174km of cycling
5000m of climbing
An event like no other
Finally, after over 9 months of directed training, 11 months of waiting, the Marmotte has been completed. It is done. We got around. Completed.
From start to finish, it really is an epic event. Everything from the scale of the mountains to number of cyclists to the amount of water I had to drink (somewhere about 10 bottles I think excluding what was dunked over my head). But even with the massive numbers, things were well organised. Everything moved pretty quickly and didn’t leave us waiting in the sun too much – which was pretty hot for a lot of the day. Reports of 39C on the Alpe d’Huez yesterday!
Bourg d’Oisans to base of the Glandon
The day begins by hoarding everyone into different gated sections for the start. I had heard that is was like cattle pens, but these expanded out pretty far for our group. For the front group (1-200), they were in a small area like a cattle pen but then it is a smaller group.
It begins by people ahead moving slowly forward and everyone around you slowly shuffling ahead. As you get closer to the start line, you hear the band, pass by it about the time you get to cycling, then across the timing mats and the day begins. Immediately groups begin forming, some fast, some slow. Then there are those that seem to cycle like they have rocket packs.
I did manage to stay with a group and bridge up at different times all the way to the Glandon. Even on the Glandon, right up through the first climb section, groups and pace lines stayed together. Actually it was my first time hitting a roundabout in a large group at high speed, and it is amazing how it strings out around the roundabout, then bunches back up straight afterwards.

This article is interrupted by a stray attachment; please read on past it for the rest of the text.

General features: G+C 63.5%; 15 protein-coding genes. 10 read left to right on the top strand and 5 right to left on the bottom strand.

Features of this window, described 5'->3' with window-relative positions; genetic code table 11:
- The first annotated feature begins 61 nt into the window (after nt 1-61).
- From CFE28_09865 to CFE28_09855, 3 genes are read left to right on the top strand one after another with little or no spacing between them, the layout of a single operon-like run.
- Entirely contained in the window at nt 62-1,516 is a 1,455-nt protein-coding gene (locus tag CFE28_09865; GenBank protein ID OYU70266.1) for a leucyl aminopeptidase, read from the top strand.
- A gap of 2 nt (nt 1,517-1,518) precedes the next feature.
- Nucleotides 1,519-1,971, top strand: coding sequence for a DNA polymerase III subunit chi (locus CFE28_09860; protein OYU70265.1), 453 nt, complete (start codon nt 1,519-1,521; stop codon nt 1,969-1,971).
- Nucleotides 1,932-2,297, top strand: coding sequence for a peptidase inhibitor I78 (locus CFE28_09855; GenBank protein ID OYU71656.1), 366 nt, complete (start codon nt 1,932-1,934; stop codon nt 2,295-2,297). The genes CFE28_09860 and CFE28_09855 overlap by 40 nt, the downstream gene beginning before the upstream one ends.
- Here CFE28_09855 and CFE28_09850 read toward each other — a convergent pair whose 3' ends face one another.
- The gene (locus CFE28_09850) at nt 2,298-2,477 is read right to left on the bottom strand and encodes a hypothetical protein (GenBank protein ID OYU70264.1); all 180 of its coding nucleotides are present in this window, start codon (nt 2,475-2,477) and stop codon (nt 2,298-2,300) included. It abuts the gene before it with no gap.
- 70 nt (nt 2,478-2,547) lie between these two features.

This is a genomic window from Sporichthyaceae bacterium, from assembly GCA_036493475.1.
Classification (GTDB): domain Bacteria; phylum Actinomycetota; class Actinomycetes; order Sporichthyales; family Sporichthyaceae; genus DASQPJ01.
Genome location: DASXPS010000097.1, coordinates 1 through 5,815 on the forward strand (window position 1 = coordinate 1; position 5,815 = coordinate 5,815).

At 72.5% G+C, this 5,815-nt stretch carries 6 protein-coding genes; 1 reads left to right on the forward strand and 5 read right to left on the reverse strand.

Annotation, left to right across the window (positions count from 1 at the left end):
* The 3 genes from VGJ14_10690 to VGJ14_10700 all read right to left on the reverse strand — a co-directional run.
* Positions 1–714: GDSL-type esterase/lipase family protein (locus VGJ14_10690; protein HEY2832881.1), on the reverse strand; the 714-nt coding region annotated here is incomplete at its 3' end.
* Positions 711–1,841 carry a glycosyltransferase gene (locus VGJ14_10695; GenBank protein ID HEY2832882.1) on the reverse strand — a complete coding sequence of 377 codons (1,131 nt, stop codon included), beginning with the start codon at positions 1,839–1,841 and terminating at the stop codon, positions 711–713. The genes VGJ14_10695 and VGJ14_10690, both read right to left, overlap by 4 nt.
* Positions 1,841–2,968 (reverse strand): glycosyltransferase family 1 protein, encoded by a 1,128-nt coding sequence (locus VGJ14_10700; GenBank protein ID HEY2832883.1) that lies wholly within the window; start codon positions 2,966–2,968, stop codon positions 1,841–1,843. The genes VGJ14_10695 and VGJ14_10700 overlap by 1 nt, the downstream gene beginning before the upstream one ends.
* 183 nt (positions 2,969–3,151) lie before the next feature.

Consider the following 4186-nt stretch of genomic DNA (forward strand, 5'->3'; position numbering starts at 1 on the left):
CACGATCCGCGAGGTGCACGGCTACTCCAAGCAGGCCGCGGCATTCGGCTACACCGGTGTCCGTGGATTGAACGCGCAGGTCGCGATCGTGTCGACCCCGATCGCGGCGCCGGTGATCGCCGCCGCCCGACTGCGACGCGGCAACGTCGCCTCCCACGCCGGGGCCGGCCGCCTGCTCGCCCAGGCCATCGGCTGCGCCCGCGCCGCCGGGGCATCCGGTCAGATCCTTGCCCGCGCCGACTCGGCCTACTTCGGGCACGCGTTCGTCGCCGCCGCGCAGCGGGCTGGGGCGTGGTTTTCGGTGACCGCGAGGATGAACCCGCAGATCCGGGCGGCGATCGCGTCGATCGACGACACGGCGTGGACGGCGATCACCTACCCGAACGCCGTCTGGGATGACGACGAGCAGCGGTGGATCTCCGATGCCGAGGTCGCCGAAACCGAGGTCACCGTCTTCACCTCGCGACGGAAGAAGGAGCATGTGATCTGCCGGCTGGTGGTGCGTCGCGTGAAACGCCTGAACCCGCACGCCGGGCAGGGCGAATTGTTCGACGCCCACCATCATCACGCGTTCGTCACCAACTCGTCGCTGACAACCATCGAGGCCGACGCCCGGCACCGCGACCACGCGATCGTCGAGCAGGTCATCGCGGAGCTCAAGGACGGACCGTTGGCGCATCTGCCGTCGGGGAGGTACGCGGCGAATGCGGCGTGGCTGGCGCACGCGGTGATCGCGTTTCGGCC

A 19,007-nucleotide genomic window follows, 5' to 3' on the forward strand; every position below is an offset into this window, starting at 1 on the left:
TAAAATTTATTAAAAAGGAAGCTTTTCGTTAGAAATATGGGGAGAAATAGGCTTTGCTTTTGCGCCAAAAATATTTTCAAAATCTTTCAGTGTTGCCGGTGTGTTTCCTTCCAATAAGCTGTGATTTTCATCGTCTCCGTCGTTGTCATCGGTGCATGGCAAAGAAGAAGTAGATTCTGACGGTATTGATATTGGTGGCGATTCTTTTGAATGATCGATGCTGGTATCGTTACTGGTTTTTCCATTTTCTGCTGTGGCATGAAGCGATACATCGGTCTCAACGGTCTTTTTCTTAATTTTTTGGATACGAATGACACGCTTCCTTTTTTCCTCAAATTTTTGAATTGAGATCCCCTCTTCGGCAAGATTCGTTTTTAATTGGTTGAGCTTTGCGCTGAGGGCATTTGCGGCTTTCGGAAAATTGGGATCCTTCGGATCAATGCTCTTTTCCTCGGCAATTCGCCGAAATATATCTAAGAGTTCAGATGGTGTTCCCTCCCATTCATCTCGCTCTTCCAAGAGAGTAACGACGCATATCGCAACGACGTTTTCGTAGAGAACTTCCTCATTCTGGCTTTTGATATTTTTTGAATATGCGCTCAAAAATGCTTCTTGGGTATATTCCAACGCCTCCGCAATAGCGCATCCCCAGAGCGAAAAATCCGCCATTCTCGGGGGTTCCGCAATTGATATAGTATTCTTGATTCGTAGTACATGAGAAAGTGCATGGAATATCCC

Col du Glandon – Alt. 1924m
We had been warned that this would be 3-4 cyclists deep the whole way up the climb when we hit this, and it was for the most part. Coming past the EDF electricity station, I was on the front of a group for a bit but obviously I hammered it a bit too hard and they dropped off my wheel for a while. I hadn’t fully gotten everything together on the subsequent descent when I locked up my rear wheel momentarily. Not a fun thing to do. It actually happen again at the first descending bit of the Glandon climb. I once again locked the rear after overtaking a Tandem and ended up a foot into the grass. Quite a few others did similar things around the course.
Other than that, the climb was pretty much a case of just keep pedalling and watch the heart rate so as not to over cook it, which is surprisingly easy to do if you stay on the wrong wheel for a while.
The Glandon descent was meant to be removed from the timing so just after rounding the hotel before the summit was the timing mat. It took a few minutes to figure out how the water works. At one section there is cups of water, and another taps for bottles. I spent a few minutes trying to get a bottle to fill my bottles before someone said this. The stop had some food, soft jellies which were amazing, but not as amazing as the cut orange pieces. They really are super to much on and get juice from at a time like that. Very refreshing.
Col du Glandon Descent